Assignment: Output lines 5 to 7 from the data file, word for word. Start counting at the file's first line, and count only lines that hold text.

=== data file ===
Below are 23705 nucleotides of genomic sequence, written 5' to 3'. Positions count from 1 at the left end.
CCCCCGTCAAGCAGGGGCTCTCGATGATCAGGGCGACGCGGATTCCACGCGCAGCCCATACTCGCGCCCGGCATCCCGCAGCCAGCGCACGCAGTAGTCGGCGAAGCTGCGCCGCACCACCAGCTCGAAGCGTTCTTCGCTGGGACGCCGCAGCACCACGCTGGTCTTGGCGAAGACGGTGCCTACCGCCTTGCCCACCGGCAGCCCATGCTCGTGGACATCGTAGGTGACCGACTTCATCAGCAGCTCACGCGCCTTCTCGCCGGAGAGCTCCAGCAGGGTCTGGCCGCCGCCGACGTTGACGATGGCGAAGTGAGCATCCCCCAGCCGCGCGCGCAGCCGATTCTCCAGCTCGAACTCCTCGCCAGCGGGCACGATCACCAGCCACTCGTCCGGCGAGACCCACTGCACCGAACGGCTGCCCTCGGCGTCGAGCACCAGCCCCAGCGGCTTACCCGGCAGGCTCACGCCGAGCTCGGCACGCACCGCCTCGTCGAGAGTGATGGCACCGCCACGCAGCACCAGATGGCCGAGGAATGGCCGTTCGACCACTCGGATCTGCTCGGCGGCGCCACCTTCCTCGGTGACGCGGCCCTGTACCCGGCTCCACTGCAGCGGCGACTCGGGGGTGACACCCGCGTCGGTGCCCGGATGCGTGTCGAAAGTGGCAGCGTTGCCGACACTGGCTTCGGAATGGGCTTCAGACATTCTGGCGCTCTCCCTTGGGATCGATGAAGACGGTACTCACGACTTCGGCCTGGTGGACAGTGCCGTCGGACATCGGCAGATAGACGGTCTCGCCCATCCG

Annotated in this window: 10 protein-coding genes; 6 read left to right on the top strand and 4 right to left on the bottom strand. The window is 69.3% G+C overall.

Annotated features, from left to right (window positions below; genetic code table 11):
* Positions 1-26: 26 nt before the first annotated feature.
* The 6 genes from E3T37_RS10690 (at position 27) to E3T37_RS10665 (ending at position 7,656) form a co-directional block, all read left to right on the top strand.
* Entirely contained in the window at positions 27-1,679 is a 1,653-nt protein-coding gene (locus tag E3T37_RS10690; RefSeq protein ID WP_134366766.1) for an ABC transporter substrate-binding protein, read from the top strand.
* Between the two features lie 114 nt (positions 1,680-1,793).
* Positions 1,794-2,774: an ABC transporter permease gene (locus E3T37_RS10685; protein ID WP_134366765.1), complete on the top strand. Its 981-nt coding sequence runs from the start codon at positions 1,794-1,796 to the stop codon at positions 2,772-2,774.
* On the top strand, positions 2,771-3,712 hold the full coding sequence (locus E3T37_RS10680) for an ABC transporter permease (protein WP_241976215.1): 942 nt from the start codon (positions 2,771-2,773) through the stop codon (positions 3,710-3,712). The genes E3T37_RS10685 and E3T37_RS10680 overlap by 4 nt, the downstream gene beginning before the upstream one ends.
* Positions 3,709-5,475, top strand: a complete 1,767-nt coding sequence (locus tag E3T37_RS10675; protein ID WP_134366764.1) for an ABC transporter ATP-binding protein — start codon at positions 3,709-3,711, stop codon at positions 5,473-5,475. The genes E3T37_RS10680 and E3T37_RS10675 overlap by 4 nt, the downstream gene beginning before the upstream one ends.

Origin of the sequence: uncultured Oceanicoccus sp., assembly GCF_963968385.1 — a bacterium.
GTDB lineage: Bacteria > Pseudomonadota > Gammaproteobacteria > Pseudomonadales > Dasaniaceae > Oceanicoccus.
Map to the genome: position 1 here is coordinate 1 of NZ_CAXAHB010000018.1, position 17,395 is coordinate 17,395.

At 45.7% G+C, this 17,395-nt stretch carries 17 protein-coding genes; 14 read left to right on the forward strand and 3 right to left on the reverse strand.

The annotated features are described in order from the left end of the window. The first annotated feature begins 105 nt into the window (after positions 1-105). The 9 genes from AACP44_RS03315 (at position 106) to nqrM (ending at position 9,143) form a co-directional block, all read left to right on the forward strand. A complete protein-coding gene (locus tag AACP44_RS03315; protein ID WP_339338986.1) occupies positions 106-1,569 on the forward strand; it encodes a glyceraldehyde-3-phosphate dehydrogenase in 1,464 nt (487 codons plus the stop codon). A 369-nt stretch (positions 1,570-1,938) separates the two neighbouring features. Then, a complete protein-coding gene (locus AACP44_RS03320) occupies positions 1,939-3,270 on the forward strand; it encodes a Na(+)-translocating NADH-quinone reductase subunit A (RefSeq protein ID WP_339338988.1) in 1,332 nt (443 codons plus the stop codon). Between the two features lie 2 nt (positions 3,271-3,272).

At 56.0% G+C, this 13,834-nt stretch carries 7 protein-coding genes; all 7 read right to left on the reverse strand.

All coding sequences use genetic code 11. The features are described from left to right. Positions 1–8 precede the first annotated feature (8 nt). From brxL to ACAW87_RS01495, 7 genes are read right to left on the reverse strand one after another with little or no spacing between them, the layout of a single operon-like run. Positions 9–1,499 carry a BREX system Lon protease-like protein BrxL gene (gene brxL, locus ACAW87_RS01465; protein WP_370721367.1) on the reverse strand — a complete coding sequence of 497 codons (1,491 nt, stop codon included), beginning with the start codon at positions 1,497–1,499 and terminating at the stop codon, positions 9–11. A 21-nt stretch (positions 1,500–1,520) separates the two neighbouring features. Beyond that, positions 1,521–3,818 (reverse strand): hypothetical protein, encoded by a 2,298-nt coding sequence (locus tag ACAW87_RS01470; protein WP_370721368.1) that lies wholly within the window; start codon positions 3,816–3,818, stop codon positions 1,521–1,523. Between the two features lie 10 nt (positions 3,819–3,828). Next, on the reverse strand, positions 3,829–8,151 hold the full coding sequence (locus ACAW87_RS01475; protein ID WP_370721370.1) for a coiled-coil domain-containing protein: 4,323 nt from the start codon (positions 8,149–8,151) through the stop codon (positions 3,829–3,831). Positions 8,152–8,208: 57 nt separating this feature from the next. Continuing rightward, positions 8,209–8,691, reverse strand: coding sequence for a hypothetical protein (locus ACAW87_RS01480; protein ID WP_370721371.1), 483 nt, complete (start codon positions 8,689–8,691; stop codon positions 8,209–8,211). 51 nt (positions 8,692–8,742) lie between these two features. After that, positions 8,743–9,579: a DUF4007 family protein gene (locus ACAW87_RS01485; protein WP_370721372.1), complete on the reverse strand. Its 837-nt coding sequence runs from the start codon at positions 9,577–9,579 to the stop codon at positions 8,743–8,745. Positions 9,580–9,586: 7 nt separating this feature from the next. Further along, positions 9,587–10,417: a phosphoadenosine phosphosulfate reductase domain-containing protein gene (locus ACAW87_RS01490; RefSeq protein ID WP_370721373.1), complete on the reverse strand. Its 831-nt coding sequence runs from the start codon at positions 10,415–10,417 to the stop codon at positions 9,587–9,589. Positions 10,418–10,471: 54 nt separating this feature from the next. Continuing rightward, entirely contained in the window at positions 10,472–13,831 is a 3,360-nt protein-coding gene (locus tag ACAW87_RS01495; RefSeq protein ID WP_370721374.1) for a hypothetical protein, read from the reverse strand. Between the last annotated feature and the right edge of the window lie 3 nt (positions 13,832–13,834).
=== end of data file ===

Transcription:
* Positions 1-26: 26 nt before the first annotated feature.
* The 6 genes from E3T37_RS10690 (at position 27) to E3T37_RS10665 (ending at position 7,656) form a co-directional block, all read left to right on the top strand.
* Entirely contained in the window at positions 27-1,679 is a 1,653-nt protein-coding gene (locus tag E3T37_RS10690; RefSeq protein ID WP_134366766.1) for an ABC transporter substrate-binding protein, read from the top strand.